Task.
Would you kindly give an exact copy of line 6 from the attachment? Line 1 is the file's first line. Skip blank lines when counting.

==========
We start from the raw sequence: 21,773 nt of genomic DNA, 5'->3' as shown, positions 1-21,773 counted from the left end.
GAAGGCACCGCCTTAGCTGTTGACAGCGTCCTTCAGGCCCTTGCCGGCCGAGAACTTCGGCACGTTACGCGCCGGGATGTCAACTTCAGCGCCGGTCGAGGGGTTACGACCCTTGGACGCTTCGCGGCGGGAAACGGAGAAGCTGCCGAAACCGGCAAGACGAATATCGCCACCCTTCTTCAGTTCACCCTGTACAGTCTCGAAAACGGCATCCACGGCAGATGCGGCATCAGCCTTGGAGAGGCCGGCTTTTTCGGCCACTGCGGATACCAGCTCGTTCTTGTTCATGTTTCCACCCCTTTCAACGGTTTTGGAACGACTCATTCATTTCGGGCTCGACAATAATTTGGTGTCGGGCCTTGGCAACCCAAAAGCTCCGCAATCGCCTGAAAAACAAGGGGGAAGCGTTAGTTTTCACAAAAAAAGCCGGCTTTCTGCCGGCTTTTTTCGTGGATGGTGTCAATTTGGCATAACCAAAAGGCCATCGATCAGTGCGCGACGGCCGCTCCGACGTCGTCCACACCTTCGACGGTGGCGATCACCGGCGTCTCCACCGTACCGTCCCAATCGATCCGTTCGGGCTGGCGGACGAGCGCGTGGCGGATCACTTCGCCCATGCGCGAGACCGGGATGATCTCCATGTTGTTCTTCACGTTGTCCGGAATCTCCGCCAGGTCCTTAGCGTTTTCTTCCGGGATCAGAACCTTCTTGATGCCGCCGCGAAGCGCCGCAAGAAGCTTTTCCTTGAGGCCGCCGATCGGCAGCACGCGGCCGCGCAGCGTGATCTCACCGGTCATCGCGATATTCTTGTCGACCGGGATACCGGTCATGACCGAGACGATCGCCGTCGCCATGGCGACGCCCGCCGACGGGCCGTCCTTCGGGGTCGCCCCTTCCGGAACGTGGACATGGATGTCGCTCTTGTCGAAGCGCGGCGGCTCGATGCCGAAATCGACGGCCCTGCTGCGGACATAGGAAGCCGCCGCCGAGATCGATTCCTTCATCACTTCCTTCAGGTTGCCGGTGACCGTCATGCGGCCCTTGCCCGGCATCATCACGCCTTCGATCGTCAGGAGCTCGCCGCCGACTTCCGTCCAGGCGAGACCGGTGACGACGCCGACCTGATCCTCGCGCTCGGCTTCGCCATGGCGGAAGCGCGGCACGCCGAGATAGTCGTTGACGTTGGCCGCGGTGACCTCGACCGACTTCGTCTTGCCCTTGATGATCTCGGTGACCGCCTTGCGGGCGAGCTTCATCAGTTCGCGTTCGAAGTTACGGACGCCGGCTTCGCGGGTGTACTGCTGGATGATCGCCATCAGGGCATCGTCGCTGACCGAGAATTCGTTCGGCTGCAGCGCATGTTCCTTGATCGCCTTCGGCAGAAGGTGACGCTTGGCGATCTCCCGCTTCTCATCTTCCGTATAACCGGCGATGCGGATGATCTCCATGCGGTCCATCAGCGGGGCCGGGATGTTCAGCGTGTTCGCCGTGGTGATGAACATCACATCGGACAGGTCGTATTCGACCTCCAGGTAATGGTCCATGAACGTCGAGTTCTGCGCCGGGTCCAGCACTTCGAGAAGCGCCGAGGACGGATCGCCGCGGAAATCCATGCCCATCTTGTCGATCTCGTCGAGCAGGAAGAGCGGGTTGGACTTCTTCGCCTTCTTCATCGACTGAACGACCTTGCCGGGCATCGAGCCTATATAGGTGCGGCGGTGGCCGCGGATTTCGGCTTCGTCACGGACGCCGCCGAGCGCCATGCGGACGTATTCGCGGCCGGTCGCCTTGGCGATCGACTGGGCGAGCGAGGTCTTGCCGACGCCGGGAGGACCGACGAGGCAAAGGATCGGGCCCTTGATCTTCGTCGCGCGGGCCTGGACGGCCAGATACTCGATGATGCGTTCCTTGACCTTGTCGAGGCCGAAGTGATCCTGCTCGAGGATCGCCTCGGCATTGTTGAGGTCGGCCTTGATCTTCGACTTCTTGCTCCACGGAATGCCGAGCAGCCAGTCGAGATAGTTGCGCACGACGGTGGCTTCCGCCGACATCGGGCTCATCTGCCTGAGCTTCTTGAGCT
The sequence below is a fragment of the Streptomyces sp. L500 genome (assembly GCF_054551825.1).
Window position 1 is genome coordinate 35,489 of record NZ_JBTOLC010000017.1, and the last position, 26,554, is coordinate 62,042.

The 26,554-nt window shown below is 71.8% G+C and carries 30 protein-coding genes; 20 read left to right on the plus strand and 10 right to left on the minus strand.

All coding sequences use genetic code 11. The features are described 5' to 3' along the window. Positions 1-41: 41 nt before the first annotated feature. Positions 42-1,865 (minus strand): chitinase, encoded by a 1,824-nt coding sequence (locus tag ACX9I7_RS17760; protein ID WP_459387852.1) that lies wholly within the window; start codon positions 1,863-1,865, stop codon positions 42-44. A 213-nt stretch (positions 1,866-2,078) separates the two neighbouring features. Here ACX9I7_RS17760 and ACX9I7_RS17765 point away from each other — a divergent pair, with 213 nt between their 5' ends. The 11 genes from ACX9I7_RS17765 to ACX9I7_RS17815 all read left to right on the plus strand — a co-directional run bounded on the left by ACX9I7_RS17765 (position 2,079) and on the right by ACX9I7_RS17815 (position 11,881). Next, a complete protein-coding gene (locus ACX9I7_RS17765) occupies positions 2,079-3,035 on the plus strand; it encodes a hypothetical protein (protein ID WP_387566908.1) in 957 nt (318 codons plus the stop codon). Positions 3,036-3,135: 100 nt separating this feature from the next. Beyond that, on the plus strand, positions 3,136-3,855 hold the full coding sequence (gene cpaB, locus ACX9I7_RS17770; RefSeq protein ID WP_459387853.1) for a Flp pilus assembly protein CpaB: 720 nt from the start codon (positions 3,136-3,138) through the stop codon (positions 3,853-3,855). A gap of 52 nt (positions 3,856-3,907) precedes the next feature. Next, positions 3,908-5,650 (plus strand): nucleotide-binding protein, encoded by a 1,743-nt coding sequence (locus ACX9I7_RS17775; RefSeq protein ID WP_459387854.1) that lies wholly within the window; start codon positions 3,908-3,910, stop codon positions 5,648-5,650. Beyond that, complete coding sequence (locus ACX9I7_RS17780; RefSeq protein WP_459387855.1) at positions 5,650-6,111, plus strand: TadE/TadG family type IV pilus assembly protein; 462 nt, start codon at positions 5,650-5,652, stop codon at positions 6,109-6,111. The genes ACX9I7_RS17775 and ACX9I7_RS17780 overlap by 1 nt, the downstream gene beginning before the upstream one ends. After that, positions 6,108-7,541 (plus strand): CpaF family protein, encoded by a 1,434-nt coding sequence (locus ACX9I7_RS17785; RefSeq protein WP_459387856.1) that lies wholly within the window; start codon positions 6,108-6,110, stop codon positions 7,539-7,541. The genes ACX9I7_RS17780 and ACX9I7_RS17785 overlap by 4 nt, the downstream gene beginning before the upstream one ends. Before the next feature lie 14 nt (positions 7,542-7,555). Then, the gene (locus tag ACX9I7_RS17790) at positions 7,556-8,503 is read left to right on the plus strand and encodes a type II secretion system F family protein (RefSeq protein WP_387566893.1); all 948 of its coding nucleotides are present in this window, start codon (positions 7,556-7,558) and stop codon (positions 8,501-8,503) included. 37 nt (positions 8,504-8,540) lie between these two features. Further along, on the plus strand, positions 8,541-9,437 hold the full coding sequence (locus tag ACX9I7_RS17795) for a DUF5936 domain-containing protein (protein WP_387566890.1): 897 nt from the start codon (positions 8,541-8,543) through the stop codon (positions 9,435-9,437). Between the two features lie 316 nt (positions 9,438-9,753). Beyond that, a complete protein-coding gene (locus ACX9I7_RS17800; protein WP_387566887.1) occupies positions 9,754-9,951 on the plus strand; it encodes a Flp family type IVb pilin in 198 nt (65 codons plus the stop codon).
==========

All coding sequences use genetic code 11. The features are described 5' to 3' along the window. Positions 1-41: 41 nt before the first annotated feature. Positions 42-1,865 (minus strand): chitinase, encoded by a 1,824-nt coding sequence (locus tag ACX9I7_RS17760; protein ID WP_459387852.1) that lies wholly within the window; start codon positions 1,863-1,865, stop codon positions 42-44. A 213-nt stretch (positions 1,866-2,078) separates the two neighbouring features. Here ACX9I7_RS17760 and ACX9I7_RS17765 point away from each other — a divergent pair, with 213 nt between their 5' ends. The 11 genes from ACX9I7_RS17765 to ACX9I7_RS17815 all read left to right on the plus strand — a co-directional run bounded on the left by ACX9I7_RS17765 (position 2,079) and on the right by ACX9I7_RS17815 (position 11,881). Next, a complete protein-coding gene (locus ACX9I7_RS17765) occupies positions 2,079-3,035 on the plus strand; it encodes a hypothetical protein (protein ID WP_387566908.1) in 957 nt (318 codons plus the stop codon). Positions 3,036-3,135: 100 nt separating this feature from the next. Beyond that, on the plus strand, positions 3,136-3,855 hold the full coding sequence (gene cpaB, locus ACX9I7_RS17770; RefSeq protein ID WP_459387853.1) for a Flp pilus assembly protein CpaB: 720 nt from the start codon (positions 3,136-3,138) through the stop codon (positions 3,853-3,855). A gap of 52 nt (positions 3,856-3,907) precedes the next feature. Next, positions 3,908-5,650 (plus strand): nucleotide-binding protein, encoded by a 1,743-nt coding sequence (locus ACX9I7_RS17775; RefSeq protein ID WP_459387854.1) that lies wholly within the window; start codon positions 3,908-3,910, stop codon positions 5,648-5,650. Beyond that, complete coding sequence (locus ACX9I7_RS17780; RefSeq protein WP_459387855.1) at positions 5,650-6,111, plus strand: TadE/TadG family type IV pilus assembly protein; 462 nt, start codon at positions 5,650-5,652, stop codon at positions 6,109-6,111. The genes ACX9I7_RS17775 and ACX9I7_RS17780 overlap by 1 nt, the downstream gene beginning before the upstream one ends. After that, positions 6,108-7,541 (plus strand): CpaF family protein, encoded by a 1,434-nt coding sequence (locus ACX9I7_RS17785; RefSeq protein WP_459387856.1) that lies wholly within the window; start codon positions 6,108-6,110, stop codon positions 7,539-7,541. The genes ACX9I7_RS17780 and ACX9I7_RS17785 overlap by 4 nt, the downstream gene beginning before the upstream one ends. Before the next feature lie 14 nt (positions 7,542-7,555). Then, the gene (locus tag ACX9I7_RS17790) at positions 7,556-8,503 is read left to right on the plus strand and encodes a type II secretion system F family protein (RefSeq protein WP_387566893.1); all 948 of its coding nucleotides are present in this window, start codon (positions 7,556-7,558) and stop codon (positions 8,501-8,503) included. 37 nt (positions 8,504-8,540) lie between these two features. Further along, on the plus strand, positions 8,541-9,437 hold the full coding sequence (locus tag ACX9I7_RS17795) for a DUF5936 domain-containing protein (protein WP_387566890.1): 897 nt from the start codon (positions 8,541-8,543) through the stop codon (positions 9,435-9,437). Between the two features lie 316 nt (positions 9,438-9,753). Beyond that, a complete protein-coding gene (locus ACX9I7_RS17800; protein WP_387566887.1) occupies positions 9,754-9,951 on the plus strand; it encodes a Flp family type IVb pilin in 198 nt (65 codons plus the stop codon).